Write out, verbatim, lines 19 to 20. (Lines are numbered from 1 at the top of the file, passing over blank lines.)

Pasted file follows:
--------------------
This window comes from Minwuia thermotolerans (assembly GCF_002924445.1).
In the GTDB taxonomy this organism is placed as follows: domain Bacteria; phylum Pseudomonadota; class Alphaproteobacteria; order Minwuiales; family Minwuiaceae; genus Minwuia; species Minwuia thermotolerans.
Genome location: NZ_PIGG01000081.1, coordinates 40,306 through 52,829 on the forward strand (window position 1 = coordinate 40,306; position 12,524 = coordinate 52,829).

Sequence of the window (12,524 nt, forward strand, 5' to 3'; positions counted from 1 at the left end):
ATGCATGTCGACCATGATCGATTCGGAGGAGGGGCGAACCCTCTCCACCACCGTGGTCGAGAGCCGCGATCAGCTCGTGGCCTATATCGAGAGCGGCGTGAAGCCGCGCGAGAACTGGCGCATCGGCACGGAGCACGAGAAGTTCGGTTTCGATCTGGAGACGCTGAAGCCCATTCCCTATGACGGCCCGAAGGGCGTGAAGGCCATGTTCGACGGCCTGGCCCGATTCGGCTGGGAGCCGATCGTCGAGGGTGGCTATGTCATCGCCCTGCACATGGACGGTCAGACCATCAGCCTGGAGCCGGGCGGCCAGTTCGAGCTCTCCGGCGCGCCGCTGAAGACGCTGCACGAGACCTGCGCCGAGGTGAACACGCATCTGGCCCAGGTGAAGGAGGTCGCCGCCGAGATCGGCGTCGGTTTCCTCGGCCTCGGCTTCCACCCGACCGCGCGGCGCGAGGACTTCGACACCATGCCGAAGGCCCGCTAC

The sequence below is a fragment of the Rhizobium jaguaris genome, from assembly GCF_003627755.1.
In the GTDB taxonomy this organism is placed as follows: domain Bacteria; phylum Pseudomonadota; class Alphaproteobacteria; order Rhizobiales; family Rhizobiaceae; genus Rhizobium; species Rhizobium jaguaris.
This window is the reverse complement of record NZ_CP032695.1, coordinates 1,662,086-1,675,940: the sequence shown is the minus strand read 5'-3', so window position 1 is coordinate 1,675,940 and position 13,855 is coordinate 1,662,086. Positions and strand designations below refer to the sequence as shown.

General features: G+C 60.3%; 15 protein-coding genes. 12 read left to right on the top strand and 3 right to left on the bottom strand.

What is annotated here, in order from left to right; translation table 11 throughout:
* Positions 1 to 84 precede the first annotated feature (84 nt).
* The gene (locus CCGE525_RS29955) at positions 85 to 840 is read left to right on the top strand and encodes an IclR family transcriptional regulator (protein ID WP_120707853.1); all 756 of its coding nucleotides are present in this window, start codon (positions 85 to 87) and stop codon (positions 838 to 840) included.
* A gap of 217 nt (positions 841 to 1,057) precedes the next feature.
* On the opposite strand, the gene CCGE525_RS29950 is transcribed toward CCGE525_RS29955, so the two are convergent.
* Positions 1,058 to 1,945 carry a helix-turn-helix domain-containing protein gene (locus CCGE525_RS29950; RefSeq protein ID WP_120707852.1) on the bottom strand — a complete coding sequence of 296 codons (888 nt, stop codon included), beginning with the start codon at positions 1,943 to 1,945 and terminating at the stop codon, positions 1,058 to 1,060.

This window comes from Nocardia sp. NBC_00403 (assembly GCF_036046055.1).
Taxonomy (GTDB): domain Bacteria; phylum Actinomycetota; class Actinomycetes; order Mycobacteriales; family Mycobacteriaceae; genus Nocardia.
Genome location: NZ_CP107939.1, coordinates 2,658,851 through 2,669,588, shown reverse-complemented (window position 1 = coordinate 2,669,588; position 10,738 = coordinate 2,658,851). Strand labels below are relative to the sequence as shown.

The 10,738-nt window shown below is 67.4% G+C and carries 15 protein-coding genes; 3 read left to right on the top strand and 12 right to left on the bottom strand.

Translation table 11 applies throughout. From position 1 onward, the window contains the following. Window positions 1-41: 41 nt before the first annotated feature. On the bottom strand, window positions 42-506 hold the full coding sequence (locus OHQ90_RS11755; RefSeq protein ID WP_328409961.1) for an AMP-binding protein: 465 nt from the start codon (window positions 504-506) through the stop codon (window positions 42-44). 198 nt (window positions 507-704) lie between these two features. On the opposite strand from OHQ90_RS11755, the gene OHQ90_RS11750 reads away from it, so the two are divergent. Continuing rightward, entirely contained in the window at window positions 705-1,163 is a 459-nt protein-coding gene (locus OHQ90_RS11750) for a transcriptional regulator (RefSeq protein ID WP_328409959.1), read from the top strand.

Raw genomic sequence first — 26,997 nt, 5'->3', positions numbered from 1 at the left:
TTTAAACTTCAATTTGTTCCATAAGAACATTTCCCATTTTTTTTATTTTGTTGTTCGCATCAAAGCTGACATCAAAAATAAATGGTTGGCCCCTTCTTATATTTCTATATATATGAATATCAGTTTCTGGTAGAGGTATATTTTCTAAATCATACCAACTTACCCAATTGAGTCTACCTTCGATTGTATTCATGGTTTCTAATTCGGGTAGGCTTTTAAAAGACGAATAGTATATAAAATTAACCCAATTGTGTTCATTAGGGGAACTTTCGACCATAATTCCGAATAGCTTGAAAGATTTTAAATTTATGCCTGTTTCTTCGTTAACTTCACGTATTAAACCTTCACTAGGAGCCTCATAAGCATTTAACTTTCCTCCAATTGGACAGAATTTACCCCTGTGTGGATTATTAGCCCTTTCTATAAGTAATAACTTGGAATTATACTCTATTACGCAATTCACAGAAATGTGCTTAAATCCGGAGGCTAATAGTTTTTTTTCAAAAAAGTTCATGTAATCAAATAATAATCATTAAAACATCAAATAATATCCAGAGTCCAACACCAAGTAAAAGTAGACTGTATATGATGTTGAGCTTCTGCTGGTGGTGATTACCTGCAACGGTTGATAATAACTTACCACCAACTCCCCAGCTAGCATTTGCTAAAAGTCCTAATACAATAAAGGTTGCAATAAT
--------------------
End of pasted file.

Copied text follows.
The 10,738-nt window shown below is 67.4% G+C and carries 15 protein-coding genes; 3 read left to right on the top strand and 12 right to left on the bottom strand.

Translation table 11 applies throughout. From position 1 onward, the window contains the following. Window positions 1-41: 41 nt before the first annotated feature. On the bottom strand, window positions 42-506 hold the full coding sequence (locus OHQ90_RS11755; RefSeq protein ID WP_328409961.1) for an AMP-binding protein: 465 nt from the start codon (window positions 504-506) through the stop codon (window positions 42-44). 198 nt (window positions 507-704) lie between these two features. On the opposite strand from OHQ90_RS11755, the gene OHQ90_RS11750 reads away from it, so the two are divergent. Continuing rightward, entirely contained in the window at window positions 705-1,163 is a 459-nt protein-coding gene (locus OHQ90_RS11750) for a transcriptional regulator (RefSeq protein ID WP_328409959.1), read from the top strand.